Create a Local Events Marketing Strategy at Scale

People want to know about the events happening in their neighborhoods.

Event attendees look to online community publications and city guides on national publishers like Eventbrite and Eventful. Consumers are also served personalized event recommendations on Facebook and Google. All of this adds up to one thing — businesses that don’t manage the details about their events in these local guides are losing out on would-be attendees.

Listing every event with the correct details is critical to getting discovered and converting those event-seekers to event-goers. This means promoting every event, individually, across all the channels your customers are using to search for local events (including Eventbrite, Facebook, Eventful, your website, and community sites).

This process can seem incredibly daunting, especially since these sites consider events to be everything from community days, to tastings or samplings, product demonstrations, in-store appearances, and more. However, it is possible to scale your strategy so that you can promote your events effectively — and drive more traffic as a result.

1. Build on what you are already doing.

Brands hold events because they know it’s a great way to build customer loyalty and trust. You can promote all types of events across third-party sites, including partnerships with other local businesses, participation in community events, customer appreciation days, and special product demonstrations or classes.

But making the decision to build out a strong local events strategy does not mean you starting from zero. There’s no need to rack your brain trying to identify dozens of new events that are relevant to your local markets — your locations are likely already doing a lot of these events on their own, since doing so helps drive additional foot traffic through the doors. Instead, you can simply take what they are already doing, and promote it in more places — without creating excessive work.  

If you offer special incentives for loyalty members, for example, you can turn those into events by specifying times when customers can come into your location to participate in a special experience, receive a gift, or earn extra points. Or if a neighborhood is having a street fair, you can create a special in-location party, which you can promote on top of the existing event, and stand out from your competition. Classes, workshops, tastings, and product demonstrations are all events that you are probably doing — and they don’t need many additional changes to be optimized for promotion online. 

2. Utilize local staff.

Provide your local managers with a framework for what could be considered an event, and communicate the details that you would need from them to get the event online. Create forms or provide software enabling them to submit the times, locations, photos, descriptions, ticketing information, and other important details.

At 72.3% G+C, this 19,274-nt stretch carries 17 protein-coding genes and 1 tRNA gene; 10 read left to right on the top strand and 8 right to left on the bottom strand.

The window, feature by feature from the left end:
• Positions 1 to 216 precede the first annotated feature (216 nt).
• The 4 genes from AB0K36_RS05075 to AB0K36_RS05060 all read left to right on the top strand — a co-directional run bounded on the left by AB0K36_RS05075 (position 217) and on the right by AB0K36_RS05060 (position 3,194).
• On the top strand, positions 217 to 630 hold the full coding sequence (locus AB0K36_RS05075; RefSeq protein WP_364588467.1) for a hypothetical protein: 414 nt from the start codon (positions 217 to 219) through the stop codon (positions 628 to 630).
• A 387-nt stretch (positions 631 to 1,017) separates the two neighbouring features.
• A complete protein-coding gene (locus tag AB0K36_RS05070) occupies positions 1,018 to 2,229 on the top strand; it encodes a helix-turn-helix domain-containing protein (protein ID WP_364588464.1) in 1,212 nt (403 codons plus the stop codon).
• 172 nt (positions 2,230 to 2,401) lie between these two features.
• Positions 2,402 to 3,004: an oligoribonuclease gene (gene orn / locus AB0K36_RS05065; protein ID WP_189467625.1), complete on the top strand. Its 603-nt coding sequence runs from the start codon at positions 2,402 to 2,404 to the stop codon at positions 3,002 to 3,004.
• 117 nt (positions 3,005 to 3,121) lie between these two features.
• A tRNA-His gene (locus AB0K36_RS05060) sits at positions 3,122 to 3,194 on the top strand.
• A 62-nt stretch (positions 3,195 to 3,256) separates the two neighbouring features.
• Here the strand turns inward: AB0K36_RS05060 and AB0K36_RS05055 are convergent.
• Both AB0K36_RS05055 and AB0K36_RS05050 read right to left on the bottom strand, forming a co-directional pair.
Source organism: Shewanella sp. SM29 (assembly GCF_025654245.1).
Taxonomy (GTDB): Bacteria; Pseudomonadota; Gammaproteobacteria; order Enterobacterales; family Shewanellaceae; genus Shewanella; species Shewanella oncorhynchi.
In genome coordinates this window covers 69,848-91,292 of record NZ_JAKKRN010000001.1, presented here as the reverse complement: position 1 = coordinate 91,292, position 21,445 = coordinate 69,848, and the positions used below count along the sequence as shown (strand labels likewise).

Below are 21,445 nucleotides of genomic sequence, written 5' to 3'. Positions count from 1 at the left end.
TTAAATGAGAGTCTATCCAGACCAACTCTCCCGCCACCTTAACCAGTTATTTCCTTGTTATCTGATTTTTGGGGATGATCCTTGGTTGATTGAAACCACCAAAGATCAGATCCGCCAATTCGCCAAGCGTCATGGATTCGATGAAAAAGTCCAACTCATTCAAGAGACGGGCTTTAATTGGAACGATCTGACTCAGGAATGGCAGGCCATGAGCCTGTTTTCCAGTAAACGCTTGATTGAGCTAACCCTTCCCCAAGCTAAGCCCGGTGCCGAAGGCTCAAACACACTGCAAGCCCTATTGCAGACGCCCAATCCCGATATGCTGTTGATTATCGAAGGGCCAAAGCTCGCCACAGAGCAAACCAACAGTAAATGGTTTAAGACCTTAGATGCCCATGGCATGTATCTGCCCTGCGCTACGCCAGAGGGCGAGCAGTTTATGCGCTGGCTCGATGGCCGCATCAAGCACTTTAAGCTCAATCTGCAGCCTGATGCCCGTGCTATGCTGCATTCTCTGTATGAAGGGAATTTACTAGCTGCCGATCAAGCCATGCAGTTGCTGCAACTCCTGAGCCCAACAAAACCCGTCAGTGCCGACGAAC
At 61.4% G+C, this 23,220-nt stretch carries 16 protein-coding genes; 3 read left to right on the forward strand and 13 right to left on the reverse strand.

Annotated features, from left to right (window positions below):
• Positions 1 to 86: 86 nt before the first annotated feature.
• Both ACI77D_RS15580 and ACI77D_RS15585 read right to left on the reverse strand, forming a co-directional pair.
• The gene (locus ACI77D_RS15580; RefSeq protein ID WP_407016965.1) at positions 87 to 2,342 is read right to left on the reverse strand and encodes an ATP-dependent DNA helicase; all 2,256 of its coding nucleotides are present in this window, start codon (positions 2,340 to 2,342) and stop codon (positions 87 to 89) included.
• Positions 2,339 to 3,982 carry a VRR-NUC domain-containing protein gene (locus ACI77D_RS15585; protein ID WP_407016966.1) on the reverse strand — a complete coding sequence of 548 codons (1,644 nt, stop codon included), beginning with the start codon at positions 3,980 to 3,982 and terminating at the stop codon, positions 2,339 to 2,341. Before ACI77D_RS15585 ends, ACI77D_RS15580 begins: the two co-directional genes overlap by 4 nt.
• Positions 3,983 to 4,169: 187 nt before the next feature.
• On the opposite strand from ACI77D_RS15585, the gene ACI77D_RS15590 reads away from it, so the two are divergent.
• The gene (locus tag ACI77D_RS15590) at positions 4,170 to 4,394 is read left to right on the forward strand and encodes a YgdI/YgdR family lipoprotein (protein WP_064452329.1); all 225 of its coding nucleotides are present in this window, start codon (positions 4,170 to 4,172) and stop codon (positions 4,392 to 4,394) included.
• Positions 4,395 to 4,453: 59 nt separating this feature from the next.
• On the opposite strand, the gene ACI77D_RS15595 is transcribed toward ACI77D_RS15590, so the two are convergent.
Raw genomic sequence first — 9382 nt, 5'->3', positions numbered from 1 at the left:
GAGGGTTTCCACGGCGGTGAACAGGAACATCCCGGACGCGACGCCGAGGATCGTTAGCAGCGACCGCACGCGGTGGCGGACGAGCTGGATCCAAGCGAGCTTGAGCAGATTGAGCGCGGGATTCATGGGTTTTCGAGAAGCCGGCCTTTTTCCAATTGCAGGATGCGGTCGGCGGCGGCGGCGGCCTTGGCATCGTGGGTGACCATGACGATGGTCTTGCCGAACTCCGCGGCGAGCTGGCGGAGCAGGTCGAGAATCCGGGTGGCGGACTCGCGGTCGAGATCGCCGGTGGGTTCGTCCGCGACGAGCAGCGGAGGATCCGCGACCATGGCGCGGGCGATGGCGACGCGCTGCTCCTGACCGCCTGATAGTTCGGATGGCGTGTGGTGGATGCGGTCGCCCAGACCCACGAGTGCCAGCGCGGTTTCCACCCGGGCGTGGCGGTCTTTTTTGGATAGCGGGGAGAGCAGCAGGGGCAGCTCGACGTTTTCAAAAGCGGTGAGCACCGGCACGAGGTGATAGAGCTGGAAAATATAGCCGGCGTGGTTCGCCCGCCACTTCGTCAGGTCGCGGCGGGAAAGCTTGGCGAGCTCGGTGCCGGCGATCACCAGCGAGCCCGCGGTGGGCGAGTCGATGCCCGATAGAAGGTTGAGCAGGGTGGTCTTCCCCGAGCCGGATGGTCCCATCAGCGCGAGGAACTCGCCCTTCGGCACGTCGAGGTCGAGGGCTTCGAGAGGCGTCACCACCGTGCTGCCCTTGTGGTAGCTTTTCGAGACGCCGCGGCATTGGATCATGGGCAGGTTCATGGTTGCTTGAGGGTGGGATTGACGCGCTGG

For the sake of simplicity and scalability, try to mimic the processes you already have in place, such as the way local managers currently update the website, or how they submit other store updates to corporate. By empowering your local teams to identify events, not only do you alleviate corporate of extra work, you also mine the local knowledge of your store managers — so you put on events that actually matter to the communities you’re located in.

This process can also work in reverse. For events that are happening across multiple locations, you should provide the skeleton information that will allow your teams to update with the appropriate location details, store hours, or photos that they know will help them stand out in their local markets — and bring customers directly to the event.

3. Tap into “National Days.”

From National Ice Cream Day to National Boyfriend Day, it seems like there’s suddenly a “holiday” for everything. But don’t roll your eyes; use it to your advantage. Your flower shop can boost traffic by promoting an in-store event around National Flower Day, for example. As a bonus, you can capture extra eyeballs by leveraging the hashtag across social platforms.

Check out what Ben & Jerry’s did. The famed chain served 1.3 million scoops on its Free Cone Day — and event promotion made all the difference. Using Yext for Events, Scoop Shop’s associate brand manager Jay Kasparian shared that he was able to create 200 events and 800 event listings for the celebration across 8 publishers, including Facebook and Eventbrite, driving meaningful engagement as a result.

The key is to make sure that your customers can find the detailed information about your event when they need it, wherever they’re searching. By hosting and promoting more local events in a holistic manner, your business can see a traffic bump too — no free ice cream giveaways required.

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